The Scope of Nursing

While studying this past weekend for my first Nursing Fundamentals exam, I read the chapter on Nursing Diagnosis, a part of the Nursing Process. When we all think of nurses, we probably can agree that the general idea is that of someone who takes care of a patient, which is actually quite right on the mark. Thinking back to Mom’s time in the hospital, I can never forget the amazing care the nurses assigned to her took to make sure that she had the best time possible during a terrible ordeal. As I’ve said before, it was precisely witnessing the difference that care made on my mother that made me want to pursue this new career.

As I read my chapter, however, I realized that nursing care is actually a very codified activity. Yeah, nurses care for patients, and I always thought that they simply did what needed to be done. Thinking back to Mom again, the nurses brought her meds, yes, but also were there to alleviate her doubts, clarify her questions, soothe her sadness, monitor her progress, advocate for her needs. I took all those actions in stride, as part of “care.” Well, they are, but I’ve learned that each one of those actions is part of a specific nursing diagnosis which the nurses were addressing, seeking a positive outcome.

There is great emphasis on the independence of the nursing profession, and nursing diagnoses are arguably the primary way in which this achieved. These are actions the nurse can take independent of a physician’s orders, and define the variety of areas the nurse can intervene on to care for a patient. And the variety of areas honestly astounded me. Take a look at some example nursing diagnoses to see what I mean:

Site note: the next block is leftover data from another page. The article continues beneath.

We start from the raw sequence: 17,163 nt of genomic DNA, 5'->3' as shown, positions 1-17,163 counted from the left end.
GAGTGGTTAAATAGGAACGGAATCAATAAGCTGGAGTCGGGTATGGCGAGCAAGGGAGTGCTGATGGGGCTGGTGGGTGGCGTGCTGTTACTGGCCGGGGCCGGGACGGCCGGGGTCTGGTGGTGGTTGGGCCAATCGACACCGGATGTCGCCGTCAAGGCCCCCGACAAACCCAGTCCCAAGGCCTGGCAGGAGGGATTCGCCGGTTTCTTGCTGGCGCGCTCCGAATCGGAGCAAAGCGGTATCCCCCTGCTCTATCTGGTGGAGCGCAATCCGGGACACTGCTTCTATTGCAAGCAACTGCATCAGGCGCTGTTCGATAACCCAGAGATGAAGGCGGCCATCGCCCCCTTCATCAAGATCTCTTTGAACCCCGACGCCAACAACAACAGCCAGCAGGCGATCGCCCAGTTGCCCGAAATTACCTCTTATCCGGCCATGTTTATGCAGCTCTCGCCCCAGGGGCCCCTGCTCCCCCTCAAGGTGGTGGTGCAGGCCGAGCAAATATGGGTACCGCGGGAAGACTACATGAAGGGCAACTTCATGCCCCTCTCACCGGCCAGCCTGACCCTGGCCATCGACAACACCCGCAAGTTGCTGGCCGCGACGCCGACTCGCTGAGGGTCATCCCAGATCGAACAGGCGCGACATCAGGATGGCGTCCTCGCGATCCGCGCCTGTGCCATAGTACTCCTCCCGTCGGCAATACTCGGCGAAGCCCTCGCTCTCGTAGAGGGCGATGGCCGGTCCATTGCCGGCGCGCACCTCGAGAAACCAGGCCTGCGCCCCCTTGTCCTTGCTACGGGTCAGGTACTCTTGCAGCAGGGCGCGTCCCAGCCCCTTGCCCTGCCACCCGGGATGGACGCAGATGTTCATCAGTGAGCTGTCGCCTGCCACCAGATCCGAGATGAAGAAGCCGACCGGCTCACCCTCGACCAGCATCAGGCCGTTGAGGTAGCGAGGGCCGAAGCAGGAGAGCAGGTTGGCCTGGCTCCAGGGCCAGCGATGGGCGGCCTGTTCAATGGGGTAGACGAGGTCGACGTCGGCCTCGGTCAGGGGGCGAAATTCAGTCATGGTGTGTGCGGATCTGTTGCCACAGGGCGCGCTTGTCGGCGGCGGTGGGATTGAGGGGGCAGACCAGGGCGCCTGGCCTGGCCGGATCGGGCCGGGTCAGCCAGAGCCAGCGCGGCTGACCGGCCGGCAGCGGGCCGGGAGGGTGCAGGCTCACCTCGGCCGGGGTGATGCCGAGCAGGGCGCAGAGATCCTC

• Anxiety
  • Disturbed Body Image
  • Decreased Cardiac Output
  • Risk for Caregiver Role Strain
  • Risk for Contamination
  • Acute Pain
  • Post-Trauma Syndrome
  • Chronic Low Self-Esteem
  • Sexual Dysfunction
  • Sleep Deprivation
  • Ineffective Thermoregulation

There are 188 nursing diagnoses and what was a revelation to me was understanding the scope of the word “care” when it comes to what a nurse does. In that small sample you can see the nurse addressing physical issues you’d expect someone in a hospital to be facing, but notice also the mental and social issues being addressed as well. Why? Because our patients aren’t only a medical diagnosis, they are an entire human being who isn’t only facing a physical ailment, but also is facing related factors such as anxiety from procedures, deficiency in knowledge of what’s being done, or even spiritual distress.

Oh yeah, that’s another nursing diagnosis: Spiritual Distress or Risk for Spiritual Distress. The Fundamentals of Nursing book says, “Nurses have a responsibility to assess client’s spiritual needs and intervene to meet those needs.” (Perry, Potter pg 342) That is fascinating! Our work as nurses extends to all levels of the human being, including the spiritual arena. And it’s easy to understand why: a patient that is in spiritual distress will not be in the right mindset to heal; she will be stressed, and that stress will prevent the physiological processes from taking their restorative course. And yes, I asked, even Atheism can be addressed via this diagnosis if needed.

So, thinking back to Mom’s care, what I took for granted to be nursing care was actually a series of nursing diagnoses that addressed issues my mom was having as a patient, whether those were Nausea Related To Impaired Digestive Function (and I’m making this diagnosis up, though I’m sure there is a correct one that addresses this issue Mom had) or Emotional Distress or Spiritual Distress. It’s not that nurses’ care was less than genuine, but that now I understand the codification that went on in the background to address each of those nursing interventions and how that codification allowed the nurses to objectively track my mother’s progress day by day.

As I said, I am fascinated by this realization. The scope of nursing is amazing, and the idea that we are allowed, encouraged and expected to take care of our patients on a holistic level–and that we have this codified system backing our assessments and interventions–fills me with excitement.


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